The stated goal of this sprawling military footprint is to maintain peace, protect allies, defend trade routes, and support democratic ideals. But research shows that these bases have an opposite effect: They increase global tensions, stoke local resentment, endanger allies, pollute the planet, and increase the likelihood of war.
The Pentagon sees its worldwide network of bases as part of its “full spectrum dominance.” It could also be called imperialism, colonialism, or the last desperate acts of an overstretched empire.
Even the highest ranking member of the military, chairman of the Joint Chiefs of Staff Mark Milley, agrees that the United States, as he put last December, has “too much infrastructure overseas.” He called for “a hard, hard look,” stating that many overseas bases are “derivative of where World War II ended.”
Yet the bases remain, scattered in so many far-flung locales that not even the Pentagon can keep count. But it does appear that the number of bases has been declining in recent years, to where it is at an all-time low for the twenty-first century.
In Afghanistan, no U.S. military bases remain. A little over a month before the Taliban’s rapid rise to power in Kabul this week, the U.S. military left its last major stronghold, Bagram Airfield, late in the middle of the night. With ongoing drawdowns in Iraq, just six remain there. At the height of the “global war on terror,” there were hundreds of bases and smaller combat outposts across both countries.
Yet, as U.S. bases close, more are proposed or constructed elsewhere. And so the total number of bases remains vague and in flux, an arrangement quite conducive to the Pentagon.
In Guam, construction is now underway to build Camp Blaz, the first U.S. military base in the territory since 1952. More bases are proposed on other smaller islands in the Pacific, including Palau, Yap, and Tinian. Dozens of smaller, more secretive bases span the globe, what the military now refer to as “lily-pad bases.” These can covertly house less than a hundred troops and occupy distant places unknown even to most members of Congress.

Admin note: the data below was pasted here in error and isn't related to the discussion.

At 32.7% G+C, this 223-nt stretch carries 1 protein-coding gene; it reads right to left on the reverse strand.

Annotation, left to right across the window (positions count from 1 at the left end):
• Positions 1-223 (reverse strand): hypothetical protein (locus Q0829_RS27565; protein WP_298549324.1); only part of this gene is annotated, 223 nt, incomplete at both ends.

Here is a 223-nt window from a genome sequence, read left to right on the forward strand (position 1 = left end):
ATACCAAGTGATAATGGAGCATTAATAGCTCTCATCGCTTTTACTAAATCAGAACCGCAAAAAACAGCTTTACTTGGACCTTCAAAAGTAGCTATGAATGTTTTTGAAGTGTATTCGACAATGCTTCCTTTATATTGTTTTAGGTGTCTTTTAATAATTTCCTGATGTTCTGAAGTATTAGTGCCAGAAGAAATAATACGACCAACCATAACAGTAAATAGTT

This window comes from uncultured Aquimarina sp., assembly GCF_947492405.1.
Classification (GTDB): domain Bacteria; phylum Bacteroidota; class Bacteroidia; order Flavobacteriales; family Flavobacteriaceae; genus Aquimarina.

Why does the United States need so many overseas bases? The short answer is that it doesn’t.
In response to the staggering number of U.S. military bases abroad, the Coalition Against U.S. Foreign Military Bases, a group of fourteen organizations committed to closing all foreign bases, was created in 2017. It argues that these bases are the “principal instruments of imperial global domination and environmental damage” and sees closure as a necessary step toward a “just, peaceful and sustainable world.”
The Overseas Base Realignment and Closure Coalition, launched in 2018, also seeks to make the world safer and more secure, as well as save billions of dollars, by reducing the number of bases. The group, made up of university professors, retired high-ranking military officials, and foreign policy institutes, states that maintaining so many foreign bases “undermines the safety of the country and the world.”
World BEYOND War’s “No Bases Campaign” actively seeks for the closure of all U.S. foreign military bases. The Black Alliance for Peace, with its “U.S. Out of Africa Network,” demands a complete withdrawal of U.S. military forces from Africa, the demilitarization of the African continent, and the closure of all foreign military bases around the world. The Red Nation, an Indigenous-led political organization, cites the hundreds of U.S. foreign bases as a major focal point of resistance in its most recent political program.
These groups are seizing the moment as an opportunity for consequential change. The Biden Administration has committed to a Global Posture Review to reevaluate the deployment of military forces around the world. According to Andrew Bacevich, president of the Quincy Institute for Responsible Statecraft, and David Vine, author of classic books on the topic, Base Nation and The United States of War, this Global Posture Review provides a chance to “close bases carefully and responsibly, save money, and build back U.S. alliances and diplomatic presence worldwide.”
For many in government, it’s hard to imagine any other form of foreign policy aside from garrisoning the world. But the pressure from these groups and organizations, their diverse composition, and the soundness of their arguments, makes change seem possible. In a world rife with war, that change cannot come soon enough.